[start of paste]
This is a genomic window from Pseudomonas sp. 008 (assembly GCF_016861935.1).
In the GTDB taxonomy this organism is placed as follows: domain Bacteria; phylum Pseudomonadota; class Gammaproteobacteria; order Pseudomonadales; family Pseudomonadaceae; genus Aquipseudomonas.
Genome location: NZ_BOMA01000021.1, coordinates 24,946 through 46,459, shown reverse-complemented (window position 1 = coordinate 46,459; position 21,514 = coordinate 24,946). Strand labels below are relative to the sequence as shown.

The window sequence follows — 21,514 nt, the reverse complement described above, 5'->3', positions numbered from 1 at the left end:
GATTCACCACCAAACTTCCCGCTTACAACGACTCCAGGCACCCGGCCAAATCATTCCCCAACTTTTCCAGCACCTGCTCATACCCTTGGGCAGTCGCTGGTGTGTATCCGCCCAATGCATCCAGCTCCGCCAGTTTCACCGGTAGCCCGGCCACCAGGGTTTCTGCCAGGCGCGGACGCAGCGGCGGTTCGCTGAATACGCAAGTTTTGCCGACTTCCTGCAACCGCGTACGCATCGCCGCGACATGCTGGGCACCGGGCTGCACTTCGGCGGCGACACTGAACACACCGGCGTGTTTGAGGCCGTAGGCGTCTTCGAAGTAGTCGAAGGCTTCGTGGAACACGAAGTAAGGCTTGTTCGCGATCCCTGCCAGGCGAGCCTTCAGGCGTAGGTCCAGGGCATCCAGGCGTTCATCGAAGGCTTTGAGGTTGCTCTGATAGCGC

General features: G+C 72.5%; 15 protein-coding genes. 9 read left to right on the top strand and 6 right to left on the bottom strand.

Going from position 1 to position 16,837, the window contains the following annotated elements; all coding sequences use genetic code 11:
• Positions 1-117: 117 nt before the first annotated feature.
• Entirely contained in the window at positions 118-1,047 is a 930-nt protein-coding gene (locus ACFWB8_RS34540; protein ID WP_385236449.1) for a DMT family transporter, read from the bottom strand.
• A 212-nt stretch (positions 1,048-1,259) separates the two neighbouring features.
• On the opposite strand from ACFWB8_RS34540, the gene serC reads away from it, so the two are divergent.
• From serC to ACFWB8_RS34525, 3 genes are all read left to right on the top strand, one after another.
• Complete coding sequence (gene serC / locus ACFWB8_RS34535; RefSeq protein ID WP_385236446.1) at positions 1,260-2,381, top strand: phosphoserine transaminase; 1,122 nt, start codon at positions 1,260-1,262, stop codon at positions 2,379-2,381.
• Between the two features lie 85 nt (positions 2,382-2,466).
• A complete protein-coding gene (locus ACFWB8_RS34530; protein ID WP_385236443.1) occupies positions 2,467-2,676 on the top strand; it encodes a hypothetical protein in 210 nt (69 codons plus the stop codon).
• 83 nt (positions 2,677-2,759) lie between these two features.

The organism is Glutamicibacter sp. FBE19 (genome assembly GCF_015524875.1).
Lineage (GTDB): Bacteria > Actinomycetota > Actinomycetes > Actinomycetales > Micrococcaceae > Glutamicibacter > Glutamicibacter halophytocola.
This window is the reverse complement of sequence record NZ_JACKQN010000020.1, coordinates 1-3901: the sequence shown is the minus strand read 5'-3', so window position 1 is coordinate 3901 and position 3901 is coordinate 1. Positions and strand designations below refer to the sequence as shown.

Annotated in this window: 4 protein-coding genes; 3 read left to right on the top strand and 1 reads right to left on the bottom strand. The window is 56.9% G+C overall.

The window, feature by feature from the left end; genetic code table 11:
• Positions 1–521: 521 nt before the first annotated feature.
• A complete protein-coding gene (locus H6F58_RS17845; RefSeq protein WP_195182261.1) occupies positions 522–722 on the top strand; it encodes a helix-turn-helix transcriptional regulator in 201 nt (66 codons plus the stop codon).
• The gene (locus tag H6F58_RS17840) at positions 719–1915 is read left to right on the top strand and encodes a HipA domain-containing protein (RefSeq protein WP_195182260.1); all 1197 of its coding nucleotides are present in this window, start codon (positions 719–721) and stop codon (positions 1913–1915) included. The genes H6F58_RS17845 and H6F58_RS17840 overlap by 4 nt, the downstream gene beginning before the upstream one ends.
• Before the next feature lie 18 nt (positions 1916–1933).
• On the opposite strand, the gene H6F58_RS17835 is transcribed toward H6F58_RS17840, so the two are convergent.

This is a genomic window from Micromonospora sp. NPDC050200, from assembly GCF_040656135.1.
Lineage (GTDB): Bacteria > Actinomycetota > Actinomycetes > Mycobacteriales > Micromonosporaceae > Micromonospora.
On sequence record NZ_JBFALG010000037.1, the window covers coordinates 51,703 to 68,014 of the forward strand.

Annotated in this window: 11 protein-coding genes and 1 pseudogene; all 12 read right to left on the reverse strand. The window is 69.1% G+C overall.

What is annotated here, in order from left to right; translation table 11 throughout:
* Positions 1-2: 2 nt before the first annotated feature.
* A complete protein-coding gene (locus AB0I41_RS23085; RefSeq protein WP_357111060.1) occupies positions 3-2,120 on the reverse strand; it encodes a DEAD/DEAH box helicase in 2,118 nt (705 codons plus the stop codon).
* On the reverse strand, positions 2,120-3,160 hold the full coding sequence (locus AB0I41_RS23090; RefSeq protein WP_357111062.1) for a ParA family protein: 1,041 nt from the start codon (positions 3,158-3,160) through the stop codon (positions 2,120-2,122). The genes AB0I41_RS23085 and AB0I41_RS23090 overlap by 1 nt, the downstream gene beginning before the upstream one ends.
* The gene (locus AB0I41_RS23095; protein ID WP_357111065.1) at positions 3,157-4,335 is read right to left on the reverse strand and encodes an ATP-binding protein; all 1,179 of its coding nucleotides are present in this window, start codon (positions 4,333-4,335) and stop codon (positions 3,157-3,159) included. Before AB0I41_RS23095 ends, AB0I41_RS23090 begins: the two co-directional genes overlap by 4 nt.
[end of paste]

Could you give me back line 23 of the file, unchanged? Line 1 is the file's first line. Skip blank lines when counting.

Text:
• A complete protein-coding gene (locus H6F58_RS17845; RefSeq protein WP_195182261.1) occupies positions 522–722 on the top strand; it encodes a helix-turn-helix transcriptional regulator in 201 nt (66 codons plus the stop codon).